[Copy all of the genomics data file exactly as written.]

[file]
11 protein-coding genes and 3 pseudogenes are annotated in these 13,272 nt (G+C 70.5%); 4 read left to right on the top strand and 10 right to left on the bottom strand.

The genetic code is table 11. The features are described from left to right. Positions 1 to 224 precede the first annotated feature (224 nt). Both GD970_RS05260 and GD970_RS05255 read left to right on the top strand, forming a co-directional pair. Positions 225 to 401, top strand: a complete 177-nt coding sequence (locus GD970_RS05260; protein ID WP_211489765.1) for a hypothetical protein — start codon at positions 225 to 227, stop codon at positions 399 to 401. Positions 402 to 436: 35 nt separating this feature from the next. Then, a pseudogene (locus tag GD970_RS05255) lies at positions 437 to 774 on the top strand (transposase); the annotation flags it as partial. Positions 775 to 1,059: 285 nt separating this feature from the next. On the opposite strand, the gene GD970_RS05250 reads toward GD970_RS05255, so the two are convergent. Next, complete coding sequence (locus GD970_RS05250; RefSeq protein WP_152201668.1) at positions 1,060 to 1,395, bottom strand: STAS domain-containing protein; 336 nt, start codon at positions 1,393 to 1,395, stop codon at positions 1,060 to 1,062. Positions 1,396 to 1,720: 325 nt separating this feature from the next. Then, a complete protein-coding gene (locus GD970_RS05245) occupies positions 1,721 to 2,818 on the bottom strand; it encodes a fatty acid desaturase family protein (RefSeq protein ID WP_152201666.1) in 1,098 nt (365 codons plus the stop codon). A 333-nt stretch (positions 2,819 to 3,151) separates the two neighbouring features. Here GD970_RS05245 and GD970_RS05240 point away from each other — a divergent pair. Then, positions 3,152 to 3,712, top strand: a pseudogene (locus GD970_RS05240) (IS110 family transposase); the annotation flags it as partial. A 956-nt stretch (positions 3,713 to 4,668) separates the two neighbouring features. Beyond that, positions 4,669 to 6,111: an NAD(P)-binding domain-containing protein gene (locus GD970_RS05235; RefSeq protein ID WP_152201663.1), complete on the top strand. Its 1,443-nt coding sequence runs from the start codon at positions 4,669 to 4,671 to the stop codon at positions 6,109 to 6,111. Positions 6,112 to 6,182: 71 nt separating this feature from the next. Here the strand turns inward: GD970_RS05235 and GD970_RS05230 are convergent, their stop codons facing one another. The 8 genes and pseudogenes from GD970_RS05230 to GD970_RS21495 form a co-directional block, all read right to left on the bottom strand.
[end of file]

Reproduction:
11 protein-coding genes and 3 pseudogenes are annotated in these 13,272 nt (G+C 70.5%); 4 read left to right on the top strand and 10 right to left on the bottom strand.

The genetic code is table 11. The features are described from left to right. Positions 1 to 224 precede the first annotated feature (224 nt). Both GD970_RS05260 and GD970_RS05255 read left to right on the top strand, forming a co-directional pair. Positions 225 to 401, top strand: a complete 177-nt coding sequence (locus GD970_RS05260; protein ID WP_211489765.1) for a hypothetical protein — start codon at positions 225 to 227, stop codon at positions 399 to 401. Positions 402 to 436: 35 nt separating this feature from the next. Then, a pseudogene (locus tag GD970_RS05255) lies at positions 437 to 774 on the top strand (transposase); the annotation flags it as partial. Positions 775 to 1,059: 285 nt separating this feature from the next. On the opposite strand, the gene GD970_RS05250 reads toward GD970_RS05255, so the two are convergent. Next, complete coding sequence (locus GD970_RS05250; RefSeq protein WP_152201668.1) at positions 1,060 to 1,395, bottom strand: STAS domain-containing protein; 336 nt, start codon at positions 1,393 to 1,395, stop codon at positions 1,060 to 1,062. Positions 1,396 to 1,720: 325 nt separating this feature from the next. Then, a complete protein-coding gene (locus GD970_RS05245) occupies positions 1,721 to 2,818 on the bottom strand; it encodes a fatty acid desaturase family protein (RefSeq protein ID WP_152201666.1) in 1,098 nt (365 codons plus the stop codon). A 333-nt stretch (positions 2,819 to 3,151) separates the two neighbouring features. Here GD970_RS05245 and GD970_RS05240 point away from each other — a divergent pair. Then, positions 3,152 to 3,712, top strand: a pseudogene (locus GD970_RS05240) (IS110 family transposase); the annotation flags it as partial. A 956-nt stretch (positions 3,713 to 4,668) separates the two neighbouring features. Beyond that, positions 4,669 to 6,111: an NAD(P)-binding domain-containing protein gene (locus GD970_RS05235; RefSeq protein ID WP_152201663.1), complete on the top strand. Its 1,443-nt coding sequence runs from the start codon at positions 4,669 to 4,671 to the stop codon at positions 6,109 to 6,111. Positions 6,112 to 6,182: 71 nt separating this feature from the next. Here the strand turns inward: GD970_RS05235 and GD970_RS05230 are convergent, their stop codons facing one another. The 8 genes and pseudogenes from GD970_RS05230 to GD970_RS21495 form a co-directional block, all read right to left on the bottom strand.